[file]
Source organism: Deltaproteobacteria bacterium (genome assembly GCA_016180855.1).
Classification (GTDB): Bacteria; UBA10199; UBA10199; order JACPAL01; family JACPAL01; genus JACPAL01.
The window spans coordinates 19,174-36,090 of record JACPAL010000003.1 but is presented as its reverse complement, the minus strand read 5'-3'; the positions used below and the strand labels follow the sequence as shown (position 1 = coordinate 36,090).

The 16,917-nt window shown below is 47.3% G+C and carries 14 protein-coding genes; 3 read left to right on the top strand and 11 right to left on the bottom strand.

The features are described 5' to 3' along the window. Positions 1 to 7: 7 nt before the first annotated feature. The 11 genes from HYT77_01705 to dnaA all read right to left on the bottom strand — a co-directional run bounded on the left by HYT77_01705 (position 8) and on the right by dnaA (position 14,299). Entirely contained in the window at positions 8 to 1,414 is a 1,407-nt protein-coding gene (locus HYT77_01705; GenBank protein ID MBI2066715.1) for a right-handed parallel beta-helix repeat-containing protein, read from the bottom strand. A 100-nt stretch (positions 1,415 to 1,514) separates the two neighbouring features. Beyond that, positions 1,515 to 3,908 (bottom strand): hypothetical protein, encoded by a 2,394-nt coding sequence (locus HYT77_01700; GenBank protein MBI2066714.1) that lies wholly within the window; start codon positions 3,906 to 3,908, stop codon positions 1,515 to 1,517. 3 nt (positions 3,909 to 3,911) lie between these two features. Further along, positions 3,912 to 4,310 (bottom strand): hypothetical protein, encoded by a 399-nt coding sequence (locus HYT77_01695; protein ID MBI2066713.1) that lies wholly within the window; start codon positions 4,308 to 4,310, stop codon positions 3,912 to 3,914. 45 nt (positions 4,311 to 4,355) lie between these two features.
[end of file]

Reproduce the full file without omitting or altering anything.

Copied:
Source organism: Deltaproteobacteria bacterium (genome assembly GCA_016180855.1).
Classification (GTDB): Bacteria; UBA10199; UBA10199; order JACPAL01; family JACPAL01; genus JACPAL01.
The window spans coordinates 19,174-36,090 of record JACPAL010000003.1 but is presented as its reverse complement, the minus strand read 5'-3'; the positions used below and the strand labels follow the sequence as shown (position 1 = coordinate 36,090).

The 16,917-nt window shown below is 47.3% G+C and carries 14 protein-coding genes; 3 read left to right on the top strand and 11 right to left on the bottom strand.

The features are described 5' to 3' along the window. Positions 1 to 7: 7 nt before the first annotated feature. The 11 genes from HYT77_01705 to dnaA all read right to left on the bottom strand — a co-directional run bounded on the left by HYT77_01705 (position 8) and on the right by dnaA (position 14,299). Entirely contained in the window at positions 8 to 1,414 is a 1,407-nt protein-coding gene (locus HYT77_01705; GenBank protein ID MBI2066715.1) for a right-handed parallel beta-helix repeat-containing protein, read from the bottom strand. A 100-nt stretch (positions 1,415 to 1,514) separates the two neighbouring features. Beyond that, positions 1,515 to 3,908 (bottom strand): hypothetical protein, encoded by a 2,394-nt coding sequence (locus HYT77_01700; GenBank protein MBI2066714.1) that lies wholly within the window; start codon positions 3,906 to 3,908, stop codon positions 1,515 to 1,517. 3 nt (positions 3,909 to 3,911) lie between these two features. Further along, positions 3,912 to 4,310 (bottom strand): hypothetical protein, encoded by a 399-nt coding sequence (locus HYT77_01695; protein ID MBI2066713.1) that lies wholly within the window; start codon positions 4,308 to 4,310, stop codon positions 3,912 to 3,914. 45 nt (positions 4,311 to 4,355) lie between these two features.